Patent in BlackBerry Case Gets Non-final Rejection
WASHINGTON — The U.S. Patent and Trademark Office has sided with BlackBerry portable e-mail device maker Research in Motion Ltd. by issuing a non-final rejection of a fifth patent at the center of its legal battle with patent holding company NTP Inc.
The decision means the patent agency has now issued non-final rejections of all five patents at issue in a BlackBerry patent-infringement case before a federal judge.
But the outcome of the challenge at the patent office is likely months away, while a potentially decisive court hearing in the infringement case is set for February 24.
NTP is seeking to shut down most U.S. BlackBerry service.
RIM shares were up 9.42 percent to $73.89 in afternoon trading on the Nasdaq.
RIM is pursuing the patent office challenge as it tries to fend off a 2003 ruling that NTP won against the company in federal court in Richmond, Va.
NTP lawyer James Wallace said Wednesday the patent office review process, including appeals, will likely stretch out for at least six months.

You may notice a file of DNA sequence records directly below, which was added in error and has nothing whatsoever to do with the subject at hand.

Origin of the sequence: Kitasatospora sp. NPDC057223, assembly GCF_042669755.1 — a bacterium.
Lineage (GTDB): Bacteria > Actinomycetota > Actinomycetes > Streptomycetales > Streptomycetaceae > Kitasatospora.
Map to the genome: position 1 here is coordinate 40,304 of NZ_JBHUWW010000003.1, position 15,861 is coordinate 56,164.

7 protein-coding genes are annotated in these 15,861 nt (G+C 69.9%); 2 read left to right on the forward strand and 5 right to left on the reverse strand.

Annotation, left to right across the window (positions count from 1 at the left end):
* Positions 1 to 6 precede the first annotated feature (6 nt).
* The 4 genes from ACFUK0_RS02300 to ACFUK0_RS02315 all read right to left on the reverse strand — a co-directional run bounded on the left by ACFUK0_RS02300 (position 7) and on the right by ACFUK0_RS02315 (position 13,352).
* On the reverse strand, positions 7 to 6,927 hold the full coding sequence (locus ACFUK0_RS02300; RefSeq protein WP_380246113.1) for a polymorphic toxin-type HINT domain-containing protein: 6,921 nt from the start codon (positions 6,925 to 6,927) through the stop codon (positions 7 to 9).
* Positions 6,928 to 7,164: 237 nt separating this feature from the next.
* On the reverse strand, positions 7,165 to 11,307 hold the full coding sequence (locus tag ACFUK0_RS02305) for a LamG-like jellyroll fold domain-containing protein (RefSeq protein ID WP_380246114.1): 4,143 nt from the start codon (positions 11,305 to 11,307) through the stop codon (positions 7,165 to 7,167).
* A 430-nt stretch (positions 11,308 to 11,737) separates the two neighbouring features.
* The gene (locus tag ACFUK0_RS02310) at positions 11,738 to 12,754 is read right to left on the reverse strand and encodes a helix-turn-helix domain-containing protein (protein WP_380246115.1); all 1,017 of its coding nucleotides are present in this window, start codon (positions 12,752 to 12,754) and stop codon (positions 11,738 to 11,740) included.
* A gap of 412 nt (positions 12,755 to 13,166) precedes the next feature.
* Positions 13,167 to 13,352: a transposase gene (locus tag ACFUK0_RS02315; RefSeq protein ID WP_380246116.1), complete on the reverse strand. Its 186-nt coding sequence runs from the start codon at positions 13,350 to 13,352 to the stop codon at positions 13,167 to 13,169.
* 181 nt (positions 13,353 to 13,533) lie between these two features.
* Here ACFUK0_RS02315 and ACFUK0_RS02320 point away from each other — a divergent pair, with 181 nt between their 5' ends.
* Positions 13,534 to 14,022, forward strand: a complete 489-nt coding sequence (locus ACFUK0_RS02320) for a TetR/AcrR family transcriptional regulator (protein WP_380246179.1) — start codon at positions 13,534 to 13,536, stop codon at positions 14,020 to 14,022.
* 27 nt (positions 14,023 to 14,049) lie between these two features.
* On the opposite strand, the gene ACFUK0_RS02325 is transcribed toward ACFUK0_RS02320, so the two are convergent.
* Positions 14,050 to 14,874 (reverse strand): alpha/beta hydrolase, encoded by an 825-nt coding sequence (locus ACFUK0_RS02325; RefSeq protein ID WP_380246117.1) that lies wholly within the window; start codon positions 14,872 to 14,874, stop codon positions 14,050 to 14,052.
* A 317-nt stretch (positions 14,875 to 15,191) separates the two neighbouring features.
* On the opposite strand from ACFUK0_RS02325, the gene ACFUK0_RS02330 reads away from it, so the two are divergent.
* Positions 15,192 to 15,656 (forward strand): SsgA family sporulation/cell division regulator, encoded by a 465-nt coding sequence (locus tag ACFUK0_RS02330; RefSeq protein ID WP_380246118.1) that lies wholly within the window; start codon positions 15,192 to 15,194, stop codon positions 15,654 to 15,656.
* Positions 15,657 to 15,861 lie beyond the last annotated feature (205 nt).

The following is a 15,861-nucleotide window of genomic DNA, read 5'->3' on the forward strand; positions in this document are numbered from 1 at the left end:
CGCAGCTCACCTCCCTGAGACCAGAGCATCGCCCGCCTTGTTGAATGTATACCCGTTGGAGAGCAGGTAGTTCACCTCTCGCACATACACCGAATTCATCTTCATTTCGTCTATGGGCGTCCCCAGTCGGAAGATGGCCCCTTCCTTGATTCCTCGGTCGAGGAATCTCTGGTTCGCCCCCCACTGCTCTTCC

Before then, on February 24, U.S. District Judge James Spencer will hear arguments on whether to grant NTP’s request for a shutdown of most U.S. BlackBerry service.
Wallace said the patent holding company now has 30 days to respond to the most recent patent office decision. After that, the patent office can render a final decision, which could then go before a patent appeals board for further proceedings.
In a court brief filed on January 17, RIM’s lawyers argued that Spencer should refrain from imposing any injunction for a number of reasons, including an “exceptional public interest” in maintaining uninterrupted BlackBerry service for national security officials, among others.